Obama administration declines to label China a currency manipulator

November 28, 2012

U.S. manufacturers that feel China has an unfair advantage when it comes to global trade will be disappointed with the decision by the Obama administration not to label the country as a currency manipulator.

According to The Associated Press, manufacturing companies had hoped that the release of a Treasury report regarding the possibility of countries manipulating their currency to gain value in overseas markets would be the moment when China received a global slap on the risk. The issue of manufacturing in China was a hot topic during the recent presidential campaign, and Mitt Romney, who lost the election to President Obama, had made it part of his platform to brand the Chinese as trade manipulators if he was elected to office.

However, despite the pressure being put on the government by manufacturing companies to provide a gesture of public support, the Treasury report notes that the Chinese currency is "significantly undervalued," advising that it has allowed the yuan rise in value against the dollar since 2010. The last time that the U.S. levelled the charge of currency manipulation against a nation was in 1994, when the Clinton administration accused China of the practice.

Some industry analysts consider that while a weaker yuan makes Chinese goods cheaper for consumers, the issue of quality management in manufacturing is not addressed through currency levels and that the Treasury report is a sign that the U.S. manufacturing sector provides better value in the global market. The industry is believed to be going through a revival at the moment and federal officials feel that getting into another trade war with China would spark a retaliatory action against U.S. companies that could prove to be damaging in the long run.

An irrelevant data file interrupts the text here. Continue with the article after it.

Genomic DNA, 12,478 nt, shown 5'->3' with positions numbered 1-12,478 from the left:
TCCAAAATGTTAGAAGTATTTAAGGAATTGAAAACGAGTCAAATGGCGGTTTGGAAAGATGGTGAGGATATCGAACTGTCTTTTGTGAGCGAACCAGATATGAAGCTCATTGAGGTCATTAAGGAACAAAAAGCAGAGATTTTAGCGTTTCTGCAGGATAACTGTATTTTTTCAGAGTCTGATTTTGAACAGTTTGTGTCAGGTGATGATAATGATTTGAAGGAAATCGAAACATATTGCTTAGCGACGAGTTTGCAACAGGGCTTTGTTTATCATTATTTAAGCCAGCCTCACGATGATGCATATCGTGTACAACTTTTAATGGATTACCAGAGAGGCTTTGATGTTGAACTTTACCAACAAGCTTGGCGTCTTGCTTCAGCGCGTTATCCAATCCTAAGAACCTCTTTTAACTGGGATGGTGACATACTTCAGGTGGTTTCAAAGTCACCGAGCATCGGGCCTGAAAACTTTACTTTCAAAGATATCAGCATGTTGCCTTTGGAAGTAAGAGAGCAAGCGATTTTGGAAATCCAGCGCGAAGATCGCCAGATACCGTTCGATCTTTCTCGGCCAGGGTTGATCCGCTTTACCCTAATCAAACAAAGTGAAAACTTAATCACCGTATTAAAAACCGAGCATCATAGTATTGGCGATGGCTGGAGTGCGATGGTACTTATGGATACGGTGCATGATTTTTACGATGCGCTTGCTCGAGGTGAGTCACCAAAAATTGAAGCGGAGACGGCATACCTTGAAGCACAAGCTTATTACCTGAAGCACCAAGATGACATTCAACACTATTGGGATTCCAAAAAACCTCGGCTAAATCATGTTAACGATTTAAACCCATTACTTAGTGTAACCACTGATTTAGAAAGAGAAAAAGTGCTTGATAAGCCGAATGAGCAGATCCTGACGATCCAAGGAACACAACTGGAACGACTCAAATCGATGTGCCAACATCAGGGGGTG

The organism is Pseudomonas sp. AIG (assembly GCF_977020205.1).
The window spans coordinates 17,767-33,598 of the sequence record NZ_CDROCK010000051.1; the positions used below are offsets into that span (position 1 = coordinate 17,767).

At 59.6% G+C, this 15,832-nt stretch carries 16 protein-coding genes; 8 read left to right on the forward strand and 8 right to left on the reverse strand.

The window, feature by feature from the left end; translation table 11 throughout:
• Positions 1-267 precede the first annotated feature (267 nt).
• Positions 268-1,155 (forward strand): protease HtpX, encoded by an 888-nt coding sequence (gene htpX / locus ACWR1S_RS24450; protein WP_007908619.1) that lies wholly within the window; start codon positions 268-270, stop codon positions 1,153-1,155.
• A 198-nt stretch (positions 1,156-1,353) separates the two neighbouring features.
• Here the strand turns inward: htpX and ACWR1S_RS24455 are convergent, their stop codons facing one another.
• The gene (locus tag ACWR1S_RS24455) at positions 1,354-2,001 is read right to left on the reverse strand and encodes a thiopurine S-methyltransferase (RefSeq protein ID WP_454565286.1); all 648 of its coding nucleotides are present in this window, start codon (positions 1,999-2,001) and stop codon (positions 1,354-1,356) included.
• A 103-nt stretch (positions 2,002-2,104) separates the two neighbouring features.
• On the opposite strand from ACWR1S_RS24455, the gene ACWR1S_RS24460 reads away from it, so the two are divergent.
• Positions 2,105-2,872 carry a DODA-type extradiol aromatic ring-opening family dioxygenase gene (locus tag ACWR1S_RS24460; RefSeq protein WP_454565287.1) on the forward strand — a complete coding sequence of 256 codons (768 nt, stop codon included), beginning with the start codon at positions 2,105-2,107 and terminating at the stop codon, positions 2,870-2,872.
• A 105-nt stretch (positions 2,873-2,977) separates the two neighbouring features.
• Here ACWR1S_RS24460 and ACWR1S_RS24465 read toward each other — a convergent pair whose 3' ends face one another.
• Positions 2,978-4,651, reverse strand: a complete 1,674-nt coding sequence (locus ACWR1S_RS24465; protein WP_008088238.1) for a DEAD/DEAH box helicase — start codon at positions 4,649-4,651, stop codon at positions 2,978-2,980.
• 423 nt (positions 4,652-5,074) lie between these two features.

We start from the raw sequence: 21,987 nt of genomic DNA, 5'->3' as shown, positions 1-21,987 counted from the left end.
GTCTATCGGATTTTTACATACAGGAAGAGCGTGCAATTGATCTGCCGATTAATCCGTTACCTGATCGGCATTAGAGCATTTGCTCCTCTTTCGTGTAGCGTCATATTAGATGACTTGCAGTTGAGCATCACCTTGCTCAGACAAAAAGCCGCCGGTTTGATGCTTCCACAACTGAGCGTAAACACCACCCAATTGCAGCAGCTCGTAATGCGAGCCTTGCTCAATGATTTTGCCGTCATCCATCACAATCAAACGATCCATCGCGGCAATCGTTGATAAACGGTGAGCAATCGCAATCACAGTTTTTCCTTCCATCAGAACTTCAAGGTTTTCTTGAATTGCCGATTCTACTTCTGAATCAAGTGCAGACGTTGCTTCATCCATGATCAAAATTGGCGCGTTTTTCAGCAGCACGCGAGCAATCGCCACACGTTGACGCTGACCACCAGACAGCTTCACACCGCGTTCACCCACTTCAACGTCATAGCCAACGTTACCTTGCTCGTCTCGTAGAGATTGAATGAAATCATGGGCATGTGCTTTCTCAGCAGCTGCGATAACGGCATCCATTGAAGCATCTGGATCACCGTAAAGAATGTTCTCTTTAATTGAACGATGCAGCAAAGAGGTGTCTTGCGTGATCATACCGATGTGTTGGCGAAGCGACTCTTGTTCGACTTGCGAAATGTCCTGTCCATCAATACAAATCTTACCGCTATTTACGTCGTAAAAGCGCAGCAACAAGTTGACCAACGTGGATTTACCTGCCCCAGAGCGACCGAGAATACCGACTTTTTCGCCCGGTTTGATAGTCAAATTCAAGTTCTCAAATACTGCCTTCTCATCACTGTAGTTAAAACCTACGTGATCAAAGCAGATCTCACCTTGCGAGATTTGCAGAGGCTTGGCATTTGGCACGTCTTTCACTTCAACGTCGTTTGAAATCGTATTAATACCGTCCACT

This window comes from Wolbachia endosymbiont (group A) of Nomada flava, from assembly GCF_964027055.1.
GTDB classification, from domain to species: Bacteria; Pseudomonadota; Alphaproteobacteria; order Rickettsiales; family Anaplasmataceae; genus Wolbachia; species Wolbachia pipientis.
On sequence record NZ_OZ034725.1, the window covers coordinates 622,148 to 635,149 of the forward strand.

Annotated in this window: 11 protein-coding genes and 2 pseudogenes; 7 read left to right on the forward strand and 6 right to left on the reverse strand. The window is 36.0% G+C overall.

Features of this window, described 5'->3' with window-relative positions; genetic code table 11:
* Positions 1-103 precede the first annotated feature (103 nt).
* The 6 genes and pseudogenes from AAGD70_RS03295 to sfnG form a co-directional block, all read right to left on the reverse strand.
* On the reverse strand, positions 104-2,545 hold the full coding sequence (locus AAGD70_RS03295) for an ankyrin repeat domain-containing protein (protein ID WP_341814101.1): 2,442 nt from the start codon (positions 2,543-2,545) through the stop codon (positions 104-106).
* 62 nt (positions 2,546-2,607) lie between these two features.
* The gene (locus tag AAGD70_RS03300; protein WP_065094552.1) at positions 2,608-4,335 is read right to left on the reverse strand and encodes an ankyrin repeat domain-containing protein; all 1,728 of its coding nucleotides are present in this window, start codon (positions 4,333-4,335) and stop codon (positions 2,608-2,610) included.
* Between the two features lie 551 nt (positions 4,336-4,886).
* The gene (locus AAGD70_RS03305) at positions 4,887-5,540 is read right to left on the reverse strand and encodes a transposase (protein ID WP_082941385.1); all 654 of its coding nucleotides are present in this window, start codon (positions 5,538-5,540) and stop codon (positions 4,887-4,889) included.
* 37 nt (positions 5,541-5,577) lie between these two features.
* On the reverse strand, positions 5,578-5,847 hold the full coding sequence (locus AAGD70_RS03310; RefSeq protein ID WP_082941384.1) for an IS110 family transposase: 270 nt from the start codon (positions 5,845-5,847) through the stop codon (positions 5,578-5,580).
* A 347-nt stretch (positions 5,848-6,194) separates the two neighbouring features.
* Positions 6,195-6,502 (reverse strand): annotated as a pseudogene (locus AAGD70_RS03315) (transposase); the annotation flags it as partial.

China is one of the leading importers of American goods and there have been signs that consumers in the country are prepared to pay well for products manufactured in the U.S. Companies have been able to take advantage of the demand for items that are "made in the USA," with manufacturers able to move away from concerns over implementing a lean enterprise, and bolster their output.

"The Treasury will continue to closely monitor exchange rate developments in all the countries covered in this report, with particular attention to the pace of RMB appreciation, and press for policy changes that yield greater exchange rate flexibility, improve transparency, level the playing field for American workers and businesses, and support a strong, sustainable, and balanced global economy," concluded the report.